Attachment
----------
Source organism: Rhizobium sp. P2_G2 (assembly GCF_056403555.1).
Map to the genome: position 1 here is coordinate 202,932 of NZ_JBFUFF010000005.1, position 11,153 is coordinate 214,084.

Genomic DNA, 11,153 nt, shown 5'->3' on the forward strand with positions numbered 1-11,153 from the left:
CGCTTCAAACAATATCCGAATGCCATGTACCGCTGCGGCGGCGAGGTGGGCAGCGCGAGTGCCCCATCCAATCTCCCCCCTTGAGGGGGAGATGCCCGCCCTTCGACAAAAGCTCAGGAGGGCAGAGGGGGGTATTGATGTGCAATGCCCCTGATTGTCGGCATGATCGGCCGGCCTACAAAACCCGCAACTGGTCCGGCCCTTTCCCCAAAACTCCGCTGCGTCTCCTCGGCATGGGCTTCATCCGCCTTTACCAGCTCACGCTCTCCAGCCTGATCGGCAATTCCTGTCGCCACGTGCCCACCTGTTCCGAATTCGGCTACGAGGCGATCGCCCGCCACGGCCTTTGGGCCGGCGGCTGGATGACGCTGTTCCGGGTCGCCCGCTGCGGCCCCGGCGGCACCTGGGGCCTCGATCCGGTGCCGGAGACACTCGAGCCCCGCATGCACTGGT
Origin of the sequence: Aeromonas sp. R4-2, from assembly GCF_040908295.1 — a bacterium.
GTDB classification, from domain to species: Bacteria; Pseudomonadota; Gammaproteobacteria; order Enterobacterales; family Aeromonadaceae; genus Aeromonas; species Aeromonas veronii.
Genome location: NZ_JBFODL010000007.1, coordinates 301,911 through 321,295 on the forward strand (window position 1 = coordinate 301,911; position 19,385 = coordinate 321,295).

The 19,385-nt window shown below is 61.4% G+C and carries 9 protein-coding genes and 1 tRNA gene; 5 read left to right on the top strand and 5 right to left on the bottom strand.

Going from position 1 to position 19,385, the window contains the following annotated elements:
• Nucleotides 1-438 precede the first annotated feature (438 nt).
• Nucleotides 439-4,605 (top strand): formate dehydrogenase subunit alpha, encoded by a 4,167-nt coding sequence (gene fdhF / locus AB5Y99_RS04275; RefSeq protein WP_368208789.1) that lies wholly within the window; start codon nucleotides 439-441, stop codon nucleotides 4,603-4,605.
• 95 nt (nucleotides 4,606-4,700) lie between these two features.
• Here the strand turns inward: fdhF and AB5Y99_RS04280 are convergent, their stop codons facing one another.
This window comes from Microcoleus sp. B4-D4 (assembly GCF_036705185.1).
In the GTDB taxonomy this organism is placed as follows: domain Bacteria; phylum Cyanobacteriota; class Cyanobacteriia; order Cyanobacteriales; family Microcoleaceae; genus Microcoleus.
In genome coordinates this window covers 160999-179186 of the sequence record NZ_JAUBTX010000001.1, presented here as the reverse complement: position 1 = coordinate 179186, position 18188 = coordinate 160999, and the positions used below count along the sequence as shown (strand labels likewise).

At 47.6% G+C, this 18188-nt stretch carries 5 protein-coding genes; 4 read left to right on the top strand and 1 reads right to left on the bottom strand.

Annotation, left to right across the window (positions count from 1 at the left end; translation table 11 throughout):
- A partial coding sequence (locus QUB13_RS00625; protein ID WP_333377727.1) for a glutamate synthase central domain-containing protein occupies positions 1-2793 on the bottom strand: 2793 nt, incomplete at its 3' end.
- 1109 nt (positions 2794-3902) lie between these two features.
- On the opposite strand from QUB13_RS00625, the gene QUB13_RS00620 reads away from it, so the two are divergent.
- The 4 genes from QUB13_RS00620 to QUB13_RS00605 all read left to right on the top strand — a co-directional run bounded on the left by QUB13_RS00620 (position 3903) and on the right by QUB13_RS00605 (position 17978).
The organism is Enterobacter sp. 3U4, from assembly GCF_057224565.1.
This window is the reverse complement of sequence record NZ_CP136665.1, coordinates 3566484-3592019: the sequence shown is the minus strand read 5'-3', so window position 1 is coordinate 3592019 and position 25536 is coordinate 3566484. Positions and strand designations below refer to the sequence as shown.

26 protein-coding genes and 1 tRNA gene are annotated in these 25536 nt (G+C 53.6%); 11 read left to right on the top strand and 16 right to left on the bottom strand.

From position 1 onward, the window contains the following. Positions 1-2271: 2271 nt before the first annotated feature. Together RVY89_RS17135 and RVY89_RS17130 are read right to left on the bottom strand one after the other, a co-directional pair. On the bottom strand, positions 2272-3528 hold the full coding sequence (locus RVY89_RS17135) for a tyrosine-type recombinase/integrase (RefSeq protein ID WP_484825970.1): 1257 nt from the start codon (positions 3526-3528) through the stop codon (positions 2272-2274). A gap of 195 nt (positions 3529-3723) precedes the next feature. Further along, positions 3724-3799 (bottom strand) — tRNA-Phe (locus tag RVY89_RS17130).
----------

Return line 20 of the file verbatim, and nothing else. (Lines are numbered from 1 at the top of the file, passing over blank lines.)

- 1109 nt (positions 2794-3902) lie between these two features.